At least three major themes are woven into my teaching, research, and college service: acknowledgment of the importance of practice, confidence in the fruitfulness of adaptive learning processes, and an abiding interest in how societies structure time.
Questions that came to mind as I was teaching econometrics spurred me on to investigate its history. I was struck by the fact that in economics we are often trying to apply statistical techniques originally designed for static comparisons to explain temporal changes. My curiosity led me to research and write a book on the history of time series analysis. I discovered that many of the data manipulation techniques we use to apply the statistical theory of “deviation from the mean” to empirical investigation of “change over time” were grounded in commercial practice.
In my classes, history is a useful part of the referencing of abstract to concrete. Students in my data analysis courses have found the theories and techniques of statistics more approachable as the historical dimensions of “why” and “when” dimensions are added to the practical dimensions of “how” and “what.” So in Social Science Statistics we start in the seventeenth century with how John Graunt’s use of the Merchant Rule of Three (a is to b, as c is to d) on deaths due to plague and other causes initiated the disciplines of statistics, demography, epidemiology, and actuarial science. In my Women and Economics course, a structuring of a history of agricultural technology in terms of population density sheds light on when women’s work was of a public nature and of relatively high status or when it was accompanied by seclusion. Similarly, in senior seminar I use an economic history of capitalism and colonialism, including literary references to factory discipline in the eighteenth century, to give context to the potency of Adam Smith’s assertion that “the division of labor is limited by the extent of the market.” That in turn enables economic students to grasp the notion of increasing returns as it is now applied to the information economy.
My latest research project, funded by both the National Humanities Center and the National Science Foundation, also has a strong focus on the importance of practice to the development of statistical and economic theory. During World War II and the Cold War, scientists and engineers working in government-funded multidisciplinary groups developed mathematical models and protocols for optimizing mechanisms of warfare. Economists, who are well trained in the mathematics of minimizing costs subject to constraint contributed to this, but also borrowed from the subsequent developments. So, for example, a mathematical model of how an effective gun sight in a bomber turret processed information eventually became a Nobel-price winning model of how consumers respond to the uncertainty of future income.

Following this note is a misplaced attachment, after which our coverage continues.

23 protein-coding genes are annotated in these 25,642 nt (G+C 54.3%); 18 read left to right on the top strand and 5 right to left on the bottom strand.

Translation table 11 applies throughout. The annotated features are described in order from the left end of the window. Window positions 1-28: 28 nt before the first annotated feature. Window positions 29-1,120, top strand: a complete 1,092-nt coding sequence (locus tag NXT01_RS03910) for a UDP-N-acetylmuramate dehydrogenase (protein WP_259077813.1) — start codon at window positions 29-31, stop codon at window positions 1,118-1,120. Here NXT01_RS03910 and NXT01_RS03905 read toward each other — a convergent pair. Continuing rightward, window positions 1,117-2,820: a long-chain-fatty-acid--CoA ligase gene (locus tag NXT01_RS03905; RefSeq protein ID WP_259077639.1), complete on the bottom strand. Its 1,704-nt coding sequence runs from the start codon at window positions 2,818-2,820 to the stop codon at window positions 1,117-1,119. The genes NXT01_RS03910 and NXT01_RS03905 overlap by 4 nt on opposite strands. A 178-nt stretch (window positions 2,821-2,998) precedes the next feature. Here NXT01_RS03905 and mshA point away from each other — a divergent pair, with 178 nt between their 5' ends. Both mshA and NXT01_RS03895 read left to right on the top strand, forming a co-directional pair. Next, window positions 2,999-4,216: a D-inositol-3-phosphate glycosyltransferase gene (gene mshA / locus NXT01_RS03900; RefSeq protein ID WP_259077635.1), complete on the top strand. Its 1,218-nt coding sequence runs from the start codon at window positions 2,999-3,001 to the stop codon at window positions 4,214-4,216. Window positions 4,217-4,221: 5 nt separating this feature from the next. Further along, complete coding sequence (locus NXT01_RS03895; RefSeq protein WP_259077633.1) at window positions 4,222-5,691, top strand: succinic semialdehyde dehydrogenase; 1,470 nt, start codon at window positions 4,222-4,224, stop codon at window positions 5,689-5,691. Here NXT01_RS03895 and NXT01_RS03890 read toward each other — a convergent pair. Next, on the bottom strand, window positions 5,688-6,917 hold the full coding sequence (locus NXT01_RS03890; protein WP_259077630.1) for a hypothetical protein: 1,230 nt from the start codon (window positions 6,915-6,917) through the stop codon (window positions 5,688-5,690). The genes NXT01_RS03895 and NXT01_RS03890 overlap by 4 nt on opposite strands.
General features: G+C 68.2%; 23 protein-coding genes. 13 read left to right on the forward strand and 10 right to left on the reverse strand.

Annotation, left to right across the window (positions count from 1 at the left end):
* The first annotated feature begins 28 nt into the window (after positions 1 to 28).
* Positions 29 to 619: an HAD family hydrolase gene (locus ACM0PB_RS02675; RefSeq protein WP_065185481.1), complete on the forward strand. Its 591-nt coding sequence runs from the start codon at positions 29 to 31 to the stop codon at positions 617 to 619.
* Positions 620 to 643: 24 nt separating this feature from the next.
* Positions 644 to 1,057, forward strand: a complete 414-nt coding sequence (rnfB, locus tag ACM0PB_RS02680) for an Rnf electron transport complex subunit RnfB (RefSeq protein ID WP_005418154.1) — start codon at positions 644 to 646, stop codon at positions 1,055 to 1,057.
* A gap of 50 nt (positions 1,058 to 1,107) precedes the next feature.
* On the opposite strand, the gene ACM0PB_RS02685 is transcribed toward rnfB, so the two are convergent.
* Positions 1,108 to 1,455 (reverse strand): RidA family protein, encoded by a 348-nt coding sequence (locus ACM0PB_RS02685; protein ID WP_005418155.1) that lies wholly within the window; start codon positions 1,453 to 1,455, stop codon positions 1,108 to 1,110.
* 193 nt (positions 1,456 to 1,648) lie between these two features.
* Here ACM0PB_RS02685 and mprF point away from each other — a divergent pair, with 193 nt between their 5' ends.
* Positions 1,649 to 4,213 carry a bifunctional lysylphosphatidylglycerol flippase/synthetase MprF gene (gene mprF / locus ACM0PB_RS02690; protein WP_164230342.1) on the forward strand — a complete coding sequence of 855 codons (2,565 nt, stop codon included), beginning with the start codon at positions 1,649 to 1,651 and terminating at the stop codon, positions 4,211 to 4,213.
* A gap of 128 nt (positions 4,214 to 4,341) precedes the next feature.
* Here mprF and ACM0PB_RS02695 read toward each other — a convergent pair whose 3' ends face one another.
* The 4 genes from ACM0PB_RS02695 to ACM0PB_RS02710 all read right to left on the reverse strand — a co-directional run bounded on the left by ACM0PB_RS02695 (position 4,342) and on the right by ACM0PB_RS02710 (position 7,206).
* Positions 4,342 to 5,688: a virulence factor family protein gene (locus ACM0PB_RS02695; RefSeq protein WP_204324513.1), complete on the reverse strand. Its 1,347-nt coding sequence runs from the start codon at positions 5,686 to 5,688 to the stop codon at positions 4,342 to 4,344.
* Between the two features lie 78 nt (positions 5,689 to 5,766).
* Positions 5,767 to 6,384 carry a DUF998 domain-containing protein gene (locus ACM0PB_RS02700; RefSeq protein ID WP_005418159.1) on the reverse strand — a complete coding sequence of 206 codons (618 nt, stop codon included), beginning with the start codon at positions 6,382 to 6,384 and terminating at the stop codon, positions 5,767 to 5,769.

A key feature of the wartime servomechanisms I studied was the systematic incorporation of feedback -- the difference between the desired and actual states served as input into the process of controlling the actual condition. Similarly, my teaching style builds on adaptive feedback loops - between theory and practice and between actual and desired. I continually challenge my undergraduate students to put newly learned abstract concepts into practice, whether it be encouraging them to see the usefulness of economic notions of tradeoffs and opportunity costs to their personal decision making or asking them to analyze an article from the national press. Their daily confrontation of concrete descriptions with theory or analysis adds relevance and career preparation to their courses. It also helps them acquire new appetites for learning and expression. Students in my data analysis courses do several structured, independent research projects that hone their skills in marshalling facts, revealing patterns, and inferring relationships between variables. The adaptive learning process is also evident in the connections between my data analysis courses and my statistical analysis for institutional research for Mary Baldwin College. I apply what I teach, I learn from that application, and then I adapt my teaching.
I concur with Alfred North Whitehead’s response to the question of whether he considered facts or ideas more important. He answered “Ideas about facts.” I am particularly struck by ideas about patterns in data over time. I am cognizant of our human propensity to over interpret and indeed create unwarranted patterns through an order-biased perception. Within the context of that caution, I relish observing the seasonal variations in nature or diurnal variations in stock markets, playing around with a variety of graphs to comprehend changes in social phenomena and Mary Baldwin College, and constructing historical narratives to understand how scientific disciplines and human cultures developed. These pursuits are a main source of my awe, respect and at times despair for the world we live in. With enthusiasm for the subjects I teach, insights I have gained from my research, and daily demands for student input into their own learning process, I try to kindle a similar critical reflection in my students.